That’s why Goddard engineer Dr. Berhanu Bulcha has been working on a type of instrument called a heterodyne spectrometer that could zoom in on particular frequencies to definitively identify and locate water sources on the Moon. To function however, it would need a stable, high-powered, terahertz laser, which was prototyped in collaboration with Longwave Photonics through NASA’s Small Business Innovation Research (SBIR) program.
“This laser allows us to open a new window to study this frequency spectrum,” Bulcha said. “Other missions found hydration on the Moon, but that could indicate hydroxyl or water. If it’s water, where did it come from? Is it indigenous to the formation of the Moon, or did it arrive later by comet impacts? How much water is there? We need to answer these questions because water is critical for survival and can be used to make fuel for further exploration.”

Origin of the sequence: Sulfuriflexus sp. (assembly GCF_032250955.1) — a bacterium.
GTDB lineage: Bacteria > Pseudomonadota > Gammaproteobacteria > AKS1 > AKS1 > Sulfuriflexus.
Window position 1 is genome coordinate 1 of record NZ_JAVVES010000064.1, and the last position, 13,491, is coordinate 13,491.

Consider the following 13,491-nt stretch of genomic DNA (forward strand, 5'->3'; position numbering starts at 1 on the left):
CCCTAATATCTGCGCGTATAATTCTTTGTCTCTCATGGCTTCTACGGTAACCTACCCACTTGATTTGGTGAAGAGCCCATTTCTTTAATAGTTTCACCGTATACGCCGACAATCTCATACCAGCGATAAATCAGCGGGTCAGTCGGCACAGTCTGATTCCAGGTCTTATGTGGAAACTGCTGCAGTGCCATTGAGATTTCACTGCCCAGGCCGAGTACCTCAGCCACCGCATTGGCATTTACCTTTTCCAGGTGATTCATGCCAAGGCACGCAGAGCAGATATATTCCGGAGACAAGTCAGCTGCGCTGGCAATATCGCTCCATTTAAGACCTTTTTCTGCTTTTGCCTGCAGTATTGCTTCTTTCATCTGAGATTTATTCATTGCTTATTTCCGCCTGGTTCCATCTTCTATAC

The new tool would function by detecting spectra or wavelengths of light in order to reveal the chemical properties of matter that light has touched. Hydrogen-containing compounds like water emit photons in the terahertz frequency range (2 trillion to 10 trillion cycles per second) between microwave and infrared. This means that scientists can measure the difference between a laser source and the combined wavelength to identify water molecules.
“The problem with existing laser technology,” Bulcha said, “is that no materials have the right properties to produce a terahertz wave.”